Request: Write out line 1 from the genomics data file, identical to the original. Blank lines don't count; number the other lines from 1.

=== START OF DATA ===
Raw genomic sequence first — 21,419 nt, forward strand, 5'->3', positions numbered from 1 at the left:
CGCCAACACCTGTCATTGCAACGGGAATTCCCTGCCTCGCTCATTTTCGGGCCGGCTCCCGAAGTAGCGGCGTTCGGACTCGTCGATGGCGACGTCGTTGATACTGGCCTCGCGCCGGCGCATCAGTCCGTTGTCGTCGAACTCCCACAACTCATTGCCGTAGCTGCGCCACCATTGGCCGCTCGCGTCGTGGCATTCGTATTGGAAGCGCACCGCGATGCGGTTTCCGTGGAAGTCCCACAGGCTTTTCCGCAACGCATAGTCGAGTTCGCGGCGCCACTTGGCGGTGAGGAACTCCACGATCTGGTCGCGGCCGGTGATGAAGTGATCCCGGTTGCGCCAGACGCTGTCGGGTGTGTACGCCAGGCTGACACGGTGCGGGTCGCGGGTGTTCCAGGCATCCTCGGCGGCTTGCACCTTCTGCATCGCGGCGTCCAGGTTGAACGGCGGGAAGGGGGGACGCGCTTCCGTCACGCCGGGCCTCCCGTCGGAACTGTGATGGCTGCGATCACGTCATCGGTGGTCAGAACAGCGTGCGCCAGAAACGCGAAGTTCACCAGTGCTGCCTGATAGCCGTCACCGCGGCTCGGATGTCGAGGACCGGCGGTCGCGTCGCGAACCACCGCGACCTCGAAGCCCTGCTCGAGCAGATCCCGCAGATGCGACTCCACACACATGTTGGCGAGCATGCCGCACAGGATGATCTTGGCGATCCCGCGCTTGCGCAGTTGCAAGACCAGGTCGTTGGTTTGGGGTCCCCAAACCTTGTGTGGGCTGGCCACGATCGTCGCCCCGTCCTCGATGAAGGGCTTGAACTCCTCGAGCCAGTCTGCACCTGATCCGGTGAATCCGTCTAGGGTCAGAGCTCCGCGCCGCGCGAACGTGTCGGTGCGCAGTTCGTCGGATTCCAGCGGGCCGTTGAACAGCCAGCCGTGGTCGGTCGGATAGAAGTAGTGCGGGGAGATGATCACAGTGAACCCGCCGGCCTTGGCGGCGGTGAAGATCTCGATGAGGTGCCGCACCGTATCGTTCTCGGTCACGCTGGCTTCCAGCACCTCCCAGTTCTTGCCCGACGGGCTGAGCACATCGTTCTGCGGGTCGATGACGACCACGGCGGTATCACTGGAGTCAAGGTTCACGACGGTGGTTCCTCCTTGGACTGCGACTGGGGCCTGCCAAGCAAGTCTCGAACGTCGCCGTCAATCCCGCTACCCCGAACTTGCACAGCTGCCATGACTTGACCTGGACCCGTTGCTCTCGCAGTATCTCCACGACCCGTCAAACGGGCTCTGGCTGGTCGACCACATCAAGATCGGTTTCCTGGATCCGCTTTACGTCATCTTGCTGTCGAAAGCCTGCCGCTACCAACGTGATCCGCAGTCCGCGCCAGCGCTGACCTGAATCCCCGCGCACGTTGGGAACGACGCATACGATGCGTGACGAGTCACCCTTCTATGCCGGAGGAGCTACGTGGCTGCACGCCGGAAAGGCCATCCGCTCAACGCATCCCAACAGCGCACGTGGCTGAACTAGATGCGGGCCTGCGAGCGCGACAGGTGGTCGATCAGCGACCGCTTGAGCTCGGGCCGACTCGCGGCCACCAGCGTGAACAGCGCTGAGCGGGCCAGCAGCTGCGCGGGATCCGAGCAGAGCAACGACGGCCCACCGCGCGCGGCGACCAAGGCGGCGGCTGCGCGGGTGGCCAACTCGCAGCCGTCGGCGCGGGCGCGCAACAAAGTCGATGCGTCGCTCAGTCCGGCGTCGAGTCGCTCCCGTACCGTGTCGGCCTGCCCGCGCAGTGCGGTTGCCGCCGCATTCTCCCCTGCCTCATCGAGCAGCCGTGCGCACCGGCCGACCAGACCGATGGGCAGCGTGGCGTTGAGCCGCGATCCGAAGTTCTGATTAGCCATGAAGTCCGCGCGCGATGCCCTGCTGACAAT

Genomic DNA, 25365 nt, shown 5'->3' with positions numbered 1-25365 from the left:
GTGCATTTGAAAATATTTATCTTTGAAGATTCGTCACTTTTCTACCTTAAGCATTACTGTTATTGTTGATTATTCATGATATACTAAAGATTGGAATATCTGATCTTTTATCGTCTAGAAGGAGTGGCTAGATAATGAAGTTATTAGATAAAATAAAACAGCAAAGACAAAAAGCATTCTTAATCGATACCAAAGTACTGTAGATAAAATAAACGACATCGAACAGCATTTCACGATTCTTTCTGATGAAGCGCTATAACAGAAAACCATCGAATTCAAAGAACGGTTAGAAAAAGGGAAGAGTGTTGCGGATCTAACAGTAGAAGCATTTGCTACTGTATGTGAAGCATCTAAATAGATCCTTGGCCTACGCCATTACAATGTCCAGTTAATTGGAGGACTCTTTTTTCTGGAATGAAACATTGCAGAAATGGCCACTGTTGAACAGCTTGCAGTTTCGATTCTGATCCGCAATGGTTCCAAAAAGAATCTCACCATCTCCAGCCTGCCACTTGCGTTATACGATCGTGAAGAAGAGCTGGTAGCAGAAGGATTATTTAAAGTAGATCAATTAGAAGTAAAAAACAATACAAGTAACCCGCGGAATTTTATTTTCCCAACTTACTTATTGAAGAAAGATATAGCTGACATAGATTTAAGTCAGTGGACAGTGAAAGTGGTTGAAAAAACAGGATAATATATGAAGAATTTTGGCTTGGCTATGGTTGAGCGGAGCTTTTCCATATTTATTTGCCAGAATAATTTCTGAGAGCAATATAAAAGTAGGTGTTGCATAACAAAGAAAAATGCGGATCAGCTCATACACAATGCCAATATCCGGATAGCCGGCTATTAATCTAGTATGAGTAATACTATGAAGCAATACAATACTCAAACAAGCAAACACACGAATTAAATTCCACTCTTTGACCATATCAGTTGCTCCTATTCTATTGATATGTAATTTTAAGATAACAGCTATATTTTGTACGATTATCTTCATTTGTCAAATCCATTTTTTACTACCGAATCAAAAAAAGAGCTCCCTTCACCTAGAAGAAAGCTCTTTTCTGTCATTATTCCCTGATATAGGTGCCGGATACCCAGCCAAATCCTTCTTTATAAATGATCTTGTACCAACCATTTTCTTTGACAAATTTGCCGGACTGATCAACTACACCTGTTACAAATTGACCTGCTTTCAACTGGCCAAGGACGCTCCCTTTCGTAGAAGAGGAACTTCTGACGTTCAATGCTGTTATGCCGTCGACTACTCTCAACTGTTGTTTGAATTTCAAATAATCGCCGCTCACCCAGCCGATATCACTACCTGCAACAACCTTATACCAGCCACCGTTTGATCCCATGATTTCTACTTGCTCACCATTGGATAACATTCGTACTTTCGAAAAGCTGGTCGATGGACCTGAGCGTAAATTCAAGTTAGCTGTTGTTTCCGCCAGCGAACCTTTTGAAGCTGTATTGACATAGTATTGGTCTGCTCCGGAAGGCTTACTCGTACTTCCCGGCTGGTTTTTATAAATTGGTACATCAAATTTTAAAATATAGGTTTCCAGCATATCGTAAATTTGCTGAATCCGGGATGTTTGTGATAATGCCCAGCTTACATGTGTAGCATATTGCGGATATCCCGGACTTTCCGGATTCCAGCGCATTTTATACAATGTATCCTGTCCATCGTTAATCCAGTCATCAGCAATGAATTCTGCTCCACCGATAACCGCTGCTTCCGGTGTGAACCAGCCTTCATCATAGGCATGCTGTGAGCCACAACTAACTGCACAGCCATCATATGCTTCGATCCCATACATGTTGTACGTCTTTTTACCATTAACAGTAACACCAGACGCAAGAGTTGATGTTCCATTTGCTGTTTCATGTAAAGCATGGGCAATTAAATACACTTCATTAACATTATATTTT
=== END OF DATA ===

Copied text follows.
Raw genomic sequence first — 21,419 nt, forward strand, 5'->3', positions numbered from 1 at the left: